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I have problem solving these two problems:

Let $p > 3$ be prime. Compute

  1. $(p-2)! \pmod p$
  2. $(p-3)! \pmod p$

We barely went over Wilson's theorem in class which states "Let $p$ be an integer greater than one. $p$ is prime if and only if $(p-1)! = -1 \pmod p$."

I don't really know how to use Wilson's theorem to problems. Any help would be appreciated! Thank you!

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2 Answers 2

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Hint. Let $x=(p-2)!$. Then $(p-1)x=(p-1)!$, so you have to solve the congruence $$(p-1)x\equiv-1\pmod p\ .$$ Can you do this?

Similarly, if $y=(p-3)!$ then you have to solve $$(p-2)(p-1)y\equiv-1\pmod p\ .$$

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  • $\begingroup$ are both answers 1? $\endgroup$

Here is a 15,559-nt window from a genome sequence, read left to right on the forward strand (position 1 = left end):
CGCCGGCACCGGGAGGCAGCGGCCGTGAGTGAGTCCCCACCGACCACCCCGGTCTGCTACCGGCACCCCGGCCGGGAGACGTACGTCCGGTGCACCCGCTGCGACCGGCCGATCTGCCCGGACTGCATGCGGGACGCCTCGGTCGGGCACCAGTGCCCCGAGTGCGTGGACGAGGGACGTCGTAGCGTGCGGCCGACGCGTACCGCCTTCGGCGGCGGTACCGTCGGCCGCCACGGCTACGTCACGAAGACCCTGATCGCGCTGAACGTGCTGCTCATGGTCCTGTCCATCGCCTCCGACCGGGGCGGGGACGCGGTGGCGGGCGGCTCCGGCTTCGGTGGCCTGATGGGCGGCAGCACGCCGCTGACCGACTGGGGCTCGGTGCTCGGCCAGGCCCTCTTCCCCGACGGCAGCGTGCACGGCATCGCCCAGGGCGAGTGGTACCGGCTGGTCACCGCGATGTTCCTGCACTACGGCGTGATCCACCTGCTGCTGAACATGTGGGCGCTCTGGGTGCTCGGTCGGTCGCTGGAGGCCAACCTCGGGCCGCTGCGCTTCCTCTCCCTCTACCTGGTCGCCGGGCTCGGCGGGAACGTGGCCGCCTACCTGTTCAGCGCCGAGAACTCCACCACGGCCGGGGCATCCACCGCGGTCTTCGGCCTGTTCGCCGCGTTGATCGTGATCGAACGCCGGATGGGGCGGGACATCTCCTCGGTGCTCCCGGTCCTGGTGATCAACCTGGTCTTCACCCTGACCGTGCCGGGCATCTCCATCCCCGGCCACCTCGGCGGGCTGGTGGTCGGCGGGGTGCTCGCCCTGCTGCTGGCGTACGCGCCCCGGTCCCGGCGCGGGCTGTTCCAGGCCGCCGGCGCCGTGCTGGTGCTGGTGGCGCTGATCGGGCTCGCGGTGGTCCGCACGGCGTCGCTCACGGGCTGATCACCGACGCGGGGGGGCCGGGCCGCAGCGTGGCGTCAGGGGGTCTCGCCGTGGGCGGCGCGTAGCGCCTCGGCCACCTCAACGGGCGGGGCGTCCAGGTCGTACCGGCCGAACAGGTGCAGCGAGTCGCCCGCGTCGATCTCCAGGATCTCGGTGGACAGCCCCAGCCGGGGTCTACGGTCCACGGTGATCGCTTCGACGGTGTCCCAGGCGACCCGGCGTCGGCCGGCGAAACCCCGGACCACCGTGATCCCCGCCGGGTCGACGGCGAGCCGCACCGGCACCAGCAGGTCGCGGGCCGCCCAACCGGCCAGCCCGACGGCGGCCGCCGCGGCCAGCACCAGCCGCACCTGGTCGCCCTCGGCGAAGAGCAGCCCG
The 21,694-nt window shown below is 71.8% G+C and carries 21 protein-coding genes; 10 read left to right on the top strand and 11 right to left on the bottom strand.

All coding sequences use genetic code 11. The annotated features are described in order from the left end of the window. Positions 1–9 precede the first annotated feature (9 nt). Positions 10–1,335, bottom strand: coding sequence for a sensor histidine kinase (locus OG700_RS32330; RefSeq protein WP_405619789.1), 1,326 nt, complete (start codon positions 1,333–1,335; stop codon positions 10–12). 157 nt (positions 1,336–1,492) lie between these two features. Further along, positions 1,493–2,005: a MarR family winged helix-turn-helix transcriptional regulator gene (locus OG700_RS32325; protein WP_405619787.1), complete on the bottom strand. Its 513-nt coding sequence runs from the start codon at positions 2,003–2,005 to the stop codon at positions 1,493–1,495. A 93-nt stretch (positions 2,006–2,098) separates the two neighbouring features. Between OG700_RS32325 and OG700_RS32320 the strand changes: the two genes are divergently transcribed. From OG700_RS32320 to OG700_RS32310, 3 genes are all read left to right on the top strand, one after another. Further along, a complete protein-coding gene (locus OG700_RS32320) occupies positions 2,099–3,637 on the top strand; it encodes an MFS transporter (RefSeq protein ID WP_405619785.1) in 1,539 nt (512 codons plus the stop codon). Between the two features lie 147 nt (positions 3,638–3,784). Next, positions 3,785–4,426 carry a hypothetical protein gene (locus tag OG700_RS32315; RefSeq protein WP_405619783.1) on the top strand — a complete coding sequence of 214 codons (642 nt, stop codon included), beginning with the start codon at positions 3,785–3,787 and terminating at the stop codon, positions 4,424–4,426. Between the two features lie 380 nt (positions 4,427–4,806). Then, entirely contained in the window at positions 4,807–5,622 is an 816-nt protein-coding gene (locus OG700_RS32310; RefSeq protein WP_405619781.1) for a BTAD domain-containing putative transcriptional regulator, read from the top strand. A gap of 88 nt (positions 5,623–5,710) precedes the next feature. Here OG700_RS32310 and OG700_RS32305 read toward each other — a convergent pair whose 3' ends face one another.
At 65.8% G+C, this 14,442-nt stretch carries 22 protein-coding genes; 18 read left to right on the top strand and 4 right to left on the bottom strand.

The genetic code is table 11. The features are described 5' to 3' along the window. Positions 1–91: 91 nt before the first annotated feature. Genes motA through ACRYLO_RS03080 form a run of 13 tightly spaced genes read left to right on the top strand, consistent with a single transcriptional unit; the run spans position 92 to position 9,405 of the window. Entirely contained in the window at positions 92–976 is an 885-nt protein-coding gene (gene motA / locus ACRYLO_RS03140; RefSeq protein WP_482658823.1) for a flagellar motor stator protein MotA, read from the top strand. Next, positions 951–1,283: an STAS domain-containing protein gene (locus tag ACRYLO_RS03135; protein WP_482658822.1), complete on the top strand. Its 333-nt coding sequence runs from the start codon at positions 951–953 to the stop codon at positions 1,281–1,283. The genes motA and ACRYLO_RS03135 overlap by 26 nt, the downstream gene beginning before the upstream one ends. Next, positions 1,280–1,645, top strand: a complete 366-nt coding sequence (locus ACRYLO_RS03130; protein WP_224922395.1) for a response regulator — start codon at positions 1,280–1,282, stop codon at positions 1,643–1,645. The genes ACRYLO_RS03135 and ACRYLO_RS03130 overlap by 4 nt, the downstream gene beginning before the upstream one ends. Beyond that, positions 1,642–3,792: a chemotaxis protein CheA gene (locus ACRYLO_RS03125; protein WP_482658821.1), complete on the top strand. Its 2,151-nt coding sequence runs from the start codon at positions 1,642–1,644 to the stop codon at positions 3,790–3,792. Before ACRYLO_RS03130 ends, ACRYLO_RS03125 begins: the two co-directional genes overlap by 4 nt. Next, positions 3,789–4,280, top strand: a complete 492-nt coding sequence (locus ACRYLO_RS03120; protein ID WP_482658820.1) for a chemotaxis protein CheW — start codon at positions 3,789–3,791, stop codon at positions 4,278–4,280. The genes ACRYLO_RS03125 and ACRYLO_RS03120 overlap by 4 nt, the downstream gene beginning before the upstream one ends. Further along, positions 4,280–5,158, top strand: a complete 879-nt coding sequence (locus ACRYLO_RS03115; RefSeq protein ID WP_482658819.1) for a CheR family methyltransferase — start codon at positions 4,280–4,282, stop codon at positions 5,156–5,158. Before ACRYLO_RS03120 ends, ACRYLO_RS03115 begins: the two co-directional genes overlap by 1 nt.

– Ashley
    Mar 18, 2016 at 1:49
  • $\begingroup$ No, the first is but not the second. $\endgroup$
    – David
    Mar 18, 2016 at 1:51
  • $\begingroup$ can you show me how to do the second one? $\endgroup$
    – Ashley
    Mar 18, 2016 at 1:54
  • $\begingroup$ Start by simplifying the LHS modulo $p$. $\endgroup$
    – David
    Mar 18, 2016 at 1:55
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Hint:

$$(p-1)!=(p-1)(p-2)!$$

If you can find the inverse of $p-1$ then you're done.

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